South Dakota DUI Clusters Create Loophole

By Topher

In South Dakota, there is a legal loophole in DUI court cases that may be enabling those arrested for DUI to get off the hook for offenses that might otherwise be punishable, according to an article in the Rapid City Journal.

The situations are somewhat exceptional, dealing with those arrested for DUI multiple times within a very short period of time. In these so-called DUI clusters, one case might still be left open and without a conviction entered on the record when another DUI arrest occurs with the same person.

Because of constitutional presumption of an innocence, a person may be facing two charges of a first DUI at the same time, and not have to deal with the escalated consequences of multiple offenses.

Take the case of 53-year-old Barbara Van Ekeren. She was arrested for DUI for the first time on May 1, 2009. She pled guilty, and was given a suspended imposition of sentence that July. Her file remained open, and the conviction did not appear on her record.

She got arrested for DUI again soon after that, in November. She was charged with first offense DUI for that arrest as well. Then, in February, she was arrested again. She was able to plead guilty to second offense DUI for both of these arrests, rather than pleading guilty to third offense DUI.

She served 15 days in jail, as per the judge’s order, for these second offense pleas. The loophole occurred because the DUI arrests were so close together. These clustered DUIs enable some of the worst DUI offenders to avoid felony convictions.

According to the president of the local chapter of Mothers Against Drunk Driving, Lila Doud, Van Ekeren is getting a freebie for one of the DUIs by avoiding the third offense conviction. She has publically voiced her frustration about the law, and told the Rapid City Journal that this sort of freebie DUI situation occurs frequently.

Doud blames the law’s systematic treatment of DUI for their ability to leave with the lesser sentence in the cases.

“When they’re not sentenced on their first one and end up getting the second, they’ve got a freebie,” she said.

According to prosecutors, they are limited by the constitutional presumption of innocence. MADD officials as well as state leaders agree that there should be something done to be tougher on these repeat offenders, but that it’s not a simple fix. The legal system’s methodical nature make change slow to come and difficult to finalize.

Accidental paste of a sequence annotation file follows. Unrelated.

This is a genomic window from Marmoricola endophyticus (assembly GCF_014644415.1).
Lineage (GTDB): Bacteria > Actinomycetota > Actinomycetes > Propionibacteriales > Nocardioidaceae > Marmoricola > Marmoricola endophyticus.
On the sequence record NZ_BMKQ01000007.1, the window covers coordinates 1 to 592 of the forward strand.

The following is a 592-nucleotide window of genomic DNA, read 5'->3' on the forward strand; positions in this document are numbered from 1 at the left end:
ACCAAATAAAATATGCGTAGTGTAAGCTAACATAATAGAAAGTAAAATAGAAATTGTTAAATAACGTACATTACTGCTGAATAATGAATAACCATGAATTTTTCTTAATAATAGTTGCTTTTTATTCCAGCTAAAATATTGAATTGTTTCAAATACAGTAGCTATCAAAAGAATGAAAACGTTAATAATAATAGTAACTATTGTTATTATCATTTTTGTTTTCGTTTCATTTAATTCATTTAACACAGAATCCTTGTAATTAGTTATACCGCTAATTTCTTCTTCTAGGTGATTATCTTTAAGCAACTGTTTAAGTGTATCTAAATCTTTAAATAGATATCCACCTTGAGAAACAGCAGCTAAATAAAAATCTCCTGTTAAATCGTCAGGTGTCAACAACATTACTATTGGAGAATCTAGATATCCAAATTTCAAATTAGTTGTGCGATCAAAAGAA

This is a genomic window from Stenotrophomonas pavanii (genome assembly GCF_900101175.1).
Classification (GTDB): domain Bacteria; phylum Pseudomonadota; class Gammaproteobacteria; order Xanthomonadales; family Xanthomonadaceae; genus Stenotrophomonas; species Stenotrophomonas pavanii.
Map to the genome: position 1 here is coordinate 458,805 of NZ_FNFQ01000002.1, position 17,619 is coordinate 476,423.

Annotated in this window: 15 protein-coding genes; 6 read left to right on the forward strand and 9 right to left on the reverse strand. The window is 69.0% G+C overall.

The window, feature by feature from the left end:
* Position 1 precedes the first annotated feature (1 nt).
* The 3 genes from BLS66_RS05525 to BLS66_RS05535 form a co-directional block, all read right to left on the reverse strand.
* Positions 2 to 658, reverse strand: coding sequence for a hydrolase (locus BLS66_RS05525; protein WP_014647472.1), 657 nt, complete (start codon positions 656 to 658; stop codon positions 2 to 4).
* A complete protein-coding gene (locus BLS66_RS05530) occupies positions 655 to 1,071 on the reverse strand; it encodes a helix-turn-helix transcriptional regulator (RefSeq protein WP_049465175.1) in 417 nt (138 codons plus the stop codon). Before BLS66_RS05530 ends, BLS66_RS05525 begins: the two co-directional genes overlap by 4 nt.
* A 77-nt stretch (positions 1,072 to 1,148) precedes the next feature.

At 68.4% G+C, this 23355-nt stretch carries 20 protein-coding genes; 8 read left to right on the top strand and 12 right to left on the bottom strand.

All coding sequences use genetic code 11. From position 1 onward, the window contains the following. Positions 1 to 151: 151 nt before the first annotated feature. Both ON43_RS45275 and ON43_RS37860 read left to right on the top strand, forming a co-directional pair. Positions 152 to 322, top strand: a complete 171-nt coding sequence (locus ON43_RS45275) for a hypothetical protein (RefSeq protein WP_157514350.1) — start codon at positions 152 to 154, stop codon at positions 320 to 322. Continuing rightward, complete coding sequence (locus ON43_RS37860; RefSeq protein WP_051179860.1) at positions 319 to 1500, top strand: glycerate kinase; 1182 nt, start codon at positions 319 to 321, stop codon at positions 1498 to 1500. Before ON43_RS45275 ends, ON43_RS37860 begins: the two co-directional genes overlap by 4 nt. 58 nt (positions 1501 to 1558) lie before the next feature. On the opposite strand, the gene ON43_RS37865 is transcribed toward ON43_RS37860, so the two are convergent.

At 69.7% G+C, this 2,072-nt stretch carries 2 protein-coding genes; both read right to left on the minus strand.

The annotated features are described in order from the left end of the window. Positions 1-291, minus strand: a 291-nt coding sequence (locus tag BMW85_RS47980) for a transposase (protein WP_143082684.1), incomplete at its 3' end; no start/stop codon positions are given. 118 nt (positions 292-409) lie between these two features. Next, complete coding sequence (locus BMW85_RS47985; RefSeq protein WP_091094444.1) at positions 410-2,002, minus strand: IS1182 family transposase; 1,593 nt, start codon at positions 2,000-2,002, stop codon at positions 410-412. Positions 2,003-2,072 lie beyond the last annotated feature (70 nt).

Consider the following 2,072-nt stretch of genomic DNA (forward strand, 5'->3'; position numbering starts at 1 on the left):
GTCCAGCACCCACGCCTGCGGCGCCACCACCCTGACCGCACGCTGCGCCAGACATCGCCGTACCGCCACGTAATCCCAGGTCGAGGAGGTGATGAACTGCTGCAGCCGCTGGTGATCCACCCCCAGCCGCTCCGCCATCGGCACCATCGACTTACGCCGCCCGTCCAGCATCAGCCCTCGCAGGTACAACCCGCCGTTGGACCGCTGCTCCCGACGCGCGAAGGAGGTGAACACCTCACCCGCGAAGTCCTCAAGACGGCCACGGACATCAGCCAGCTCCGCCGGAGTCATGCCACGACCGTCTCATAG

Currently causing the loophole is the law that DUI offenses can’t be escalated to the next level until the defendant has pleaded guilty or has been found guilty, the Pennington County State’s Attorney Glenn Brenner said. “But in order to get a third offense, you have to have two prior convictions and in order to get a fourth offense, it’s not good enough to have three prior convictions. You have to have a third offense felony DUI before you can enhance to a fourth offense.”

At the root of the issue is the presumption of innocence. Cases can’t be escalated without a conviction, and these can take months, even while repeat offenders with alcohol addictions pile up DUI arrests.

“We need to get them through the system faster,” said Doud.

South Dakota extensively combats DUI with billboard campaigns and police presence, and Rapid City police chief Steve Allender believes that there are fewer drunk drivers on the road now. “Every day and night, we are looking for the drunk driver,” he said.



Arrested for DUI for 21st Time, Man Facing a Decade in Prison

By Topher

An Ohio man was convicted of his twenty-first DUI recently, and with a dramatic statement a judge sentenced him to ten years in prison, representing the maximum term possible in the case.

Forty-five-year old Kevin J. Ante did not comment as the Butler County judge handed him the sentence in Common Pleas Court. According to authorities, they initially knew of 17 of Ante’s DUI offenses. Recently, however, they uncovered four more DUI convictions on his extensive record.

Even Ante’s lawyer, David S. Washington Jr., was surprised at this development. Whatever the final count, Washington agreed, it was far too many DUI convictions.

Ante was only recently released from prison on the same charges of drunk driving. He served a four year sentence, and was picked up for his latest DUI only 90 days after his release.

According to police, Ante even attempted to evade arrest when he was stopped on December 3, 2009. He got about a quarter mile away before they were able to pull him over. Police quickly smelled alcohol and realized that Ante was confused or unresponsive, according to WKRC in Cincinnati, and he was arrested for DUI.

The judge in this latest case, Judge Michael Sage, said that he had never seen such a case in 20 years as a judge and 30 years as a lawyer. Judge Sage made reference to the 2005 DUI that landed Ante the four year sentence.

“You served every day of that,” Sage said as he made his ruling. “I struggle with cases like this,” he continued, “because, in my mind, alcoholism is a disease.” Sage noted, however, that Ante did not use his previous time in prison to address his problems with alcohol.

In making his decision to enforce the maximum sentence, Sage said that he was protecting the public. “You are a ticking time bomb waiting to kill somebody,” he told Ante.

Ante’s 21 drunk driving convictions stem all the way back to his first one in 1982.